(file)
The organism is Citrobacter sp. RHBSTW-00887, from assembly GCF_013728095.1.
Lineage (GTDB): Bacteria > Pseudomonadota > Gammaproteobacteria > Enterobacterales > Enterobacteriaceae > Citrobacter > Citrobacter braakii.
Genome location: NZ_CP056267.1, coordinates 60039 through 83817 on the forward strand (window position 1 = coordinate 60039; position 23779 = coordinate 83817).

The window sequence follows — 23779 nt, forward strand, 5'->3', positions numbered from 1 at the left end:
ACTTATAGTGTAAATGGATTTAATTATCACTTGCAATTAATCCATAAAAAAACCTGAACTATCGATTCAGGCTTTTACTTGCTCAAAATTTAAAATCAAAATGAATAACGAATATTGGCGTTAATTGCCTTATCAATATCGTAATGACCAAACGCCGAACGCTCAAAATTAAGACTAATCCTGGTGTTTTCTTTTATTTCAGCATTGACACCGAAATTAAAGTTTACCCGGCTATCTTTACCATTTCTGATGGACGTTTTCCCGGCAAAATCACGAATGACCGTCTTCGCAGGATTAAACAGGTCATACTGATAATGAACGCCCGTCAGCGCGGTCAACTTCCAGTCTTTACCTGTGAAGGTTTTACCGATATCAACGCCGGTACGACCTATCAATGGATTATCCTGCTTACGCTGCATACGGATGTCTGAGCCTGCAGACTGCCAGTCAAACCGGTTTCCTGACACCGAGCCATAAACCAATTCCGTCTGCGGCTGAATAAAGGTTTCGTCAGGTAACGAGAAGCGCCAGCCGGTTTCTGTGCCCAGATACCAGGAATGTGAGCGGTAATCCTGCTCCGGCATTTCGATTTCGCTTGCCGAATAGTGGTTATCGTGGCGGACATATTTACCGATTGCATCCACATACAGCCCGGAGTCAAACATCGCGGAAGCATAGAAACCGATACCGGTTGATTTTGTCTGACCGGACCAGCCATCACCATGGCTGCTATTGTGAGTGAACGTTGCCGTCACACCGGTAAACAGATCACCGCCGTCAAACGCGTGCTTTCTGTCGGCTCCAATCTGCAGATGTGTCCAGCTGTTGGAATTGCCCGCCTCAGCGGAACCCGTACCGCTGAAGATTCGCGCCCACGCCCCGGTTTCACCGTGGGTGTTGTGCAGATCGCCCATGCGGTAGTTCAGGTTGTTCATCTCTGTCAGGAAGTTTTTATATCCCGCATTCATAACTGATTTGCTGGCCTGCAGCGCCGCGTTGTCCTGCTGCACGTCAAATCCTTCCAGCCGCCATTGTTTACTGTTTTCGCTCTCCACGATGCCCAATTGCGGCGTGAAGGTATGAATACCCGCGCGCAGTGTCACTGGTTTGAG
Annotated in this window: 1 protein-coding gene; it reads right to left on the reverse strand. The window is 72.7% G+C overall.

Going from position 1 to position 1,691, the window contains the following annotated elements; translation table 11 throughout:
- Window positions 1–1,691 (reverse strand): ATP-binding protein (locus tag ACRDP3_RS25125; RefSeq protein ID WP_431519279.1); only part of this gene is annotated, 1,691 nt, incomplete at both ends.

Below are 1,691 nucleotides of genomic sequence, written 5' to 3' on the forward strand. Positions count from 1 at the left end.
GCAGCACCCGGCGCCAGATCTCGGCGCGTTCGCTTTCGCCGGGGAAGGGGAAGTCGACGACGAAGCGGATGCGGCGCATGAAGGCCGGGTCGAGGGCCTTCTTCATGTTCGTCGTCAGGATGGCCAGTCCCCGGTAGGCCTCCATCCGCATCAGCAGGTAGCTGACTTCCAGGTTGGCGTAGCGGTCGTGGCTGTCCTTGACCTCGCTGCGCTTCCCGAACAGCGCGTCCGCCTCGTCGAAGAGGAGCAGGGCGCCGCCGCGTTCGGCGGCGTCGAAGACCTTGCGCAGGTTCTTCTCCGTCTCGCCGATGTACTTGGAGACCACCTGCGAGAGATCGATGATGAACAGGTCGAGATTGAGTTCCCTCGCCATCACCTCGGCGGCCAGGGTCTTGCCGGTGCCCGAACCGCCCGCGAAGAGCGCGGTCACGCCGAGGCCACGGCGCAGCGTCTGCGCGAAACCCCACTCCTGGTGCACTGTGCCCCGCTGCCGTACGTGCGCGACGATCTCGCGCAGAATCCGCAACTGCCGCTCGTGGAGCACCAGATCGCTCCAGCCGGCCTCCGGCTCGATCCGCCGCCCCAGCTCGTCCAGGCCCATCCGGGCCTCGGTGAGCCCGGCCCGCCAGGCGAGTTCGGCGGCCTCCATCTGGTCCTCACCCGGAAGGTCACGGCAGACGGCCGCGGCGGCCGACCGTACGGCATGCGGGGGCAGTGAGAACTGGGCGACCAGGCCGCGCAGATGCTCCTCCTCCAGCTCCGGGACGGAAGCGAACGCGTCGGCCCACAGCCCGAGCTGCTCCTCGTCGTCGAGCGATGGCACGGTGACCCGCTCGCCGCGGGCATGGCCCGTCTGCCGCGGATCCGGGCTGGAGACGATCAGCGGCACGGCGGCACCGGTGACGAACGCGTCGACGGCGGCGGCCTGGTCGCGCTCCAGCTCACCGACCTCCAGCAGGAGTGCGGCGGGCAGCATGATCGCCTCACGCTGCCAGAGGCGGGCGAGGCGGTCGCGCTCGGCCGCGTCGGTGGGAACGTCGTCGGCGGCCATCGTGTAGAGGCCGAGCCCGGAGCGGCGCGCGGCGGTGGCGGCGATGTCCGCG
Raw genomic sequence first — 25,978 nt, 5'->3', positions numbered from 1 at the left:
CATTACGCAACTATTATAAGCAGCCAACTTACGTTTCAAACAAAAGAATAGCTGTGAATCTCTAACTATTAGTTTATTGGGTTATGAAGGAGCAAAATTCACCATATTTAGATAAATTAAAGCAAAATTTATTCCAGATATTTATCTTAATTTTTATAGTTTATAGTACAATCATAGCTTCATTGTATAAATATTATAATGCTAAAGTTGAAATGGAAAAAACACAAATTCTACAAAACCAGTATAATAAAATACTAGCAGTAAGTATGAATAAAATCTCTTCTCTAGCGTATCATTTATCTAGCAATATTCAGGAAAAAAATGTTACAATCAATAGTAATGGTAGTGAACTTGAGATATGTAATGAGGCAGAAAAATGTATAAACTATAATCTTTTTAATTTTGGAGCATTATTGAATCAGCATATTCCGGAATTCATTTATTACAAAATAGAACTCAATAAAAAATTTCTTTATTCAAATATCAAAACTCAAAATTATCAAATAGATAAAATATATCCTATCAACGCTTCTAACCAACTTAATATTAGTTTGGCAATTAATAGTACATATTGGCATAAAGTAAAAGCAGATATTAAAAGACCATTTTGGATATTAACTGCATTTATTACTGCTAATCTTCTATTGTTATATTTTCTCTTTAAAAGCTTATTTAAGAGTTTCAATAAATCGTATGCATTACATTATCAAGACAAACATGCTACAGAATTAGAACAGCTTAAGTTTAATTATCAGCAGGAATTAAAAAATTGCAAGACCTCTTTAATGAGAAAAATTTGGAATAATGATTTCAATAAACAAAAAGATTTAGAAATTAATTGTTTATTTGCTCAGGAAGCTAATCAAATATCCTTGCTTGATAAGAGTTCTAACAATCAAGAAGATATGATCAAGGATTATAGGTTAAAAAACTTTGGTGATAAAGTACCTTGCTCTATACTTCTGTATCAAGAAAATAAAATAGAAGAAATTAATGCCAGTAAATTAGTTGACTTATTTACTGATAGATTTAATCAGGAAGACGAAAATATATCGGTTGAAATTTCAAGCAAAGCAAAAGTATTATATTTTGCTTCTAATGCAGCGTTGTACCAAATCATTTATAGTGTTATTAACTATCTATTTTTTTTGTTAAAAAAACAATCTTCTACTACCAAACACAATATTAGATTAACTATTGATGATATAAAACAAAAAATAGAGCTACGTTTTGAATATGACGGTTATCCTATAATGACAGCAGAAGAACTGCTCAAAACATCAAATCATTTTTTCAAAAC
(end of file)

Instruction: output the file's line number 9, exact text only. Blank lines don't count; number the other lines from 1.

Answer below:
Below are 1,691 nucleotides of genomic sequence, written 5' to 3' on the forward strand. Positions count from 1 at the left end.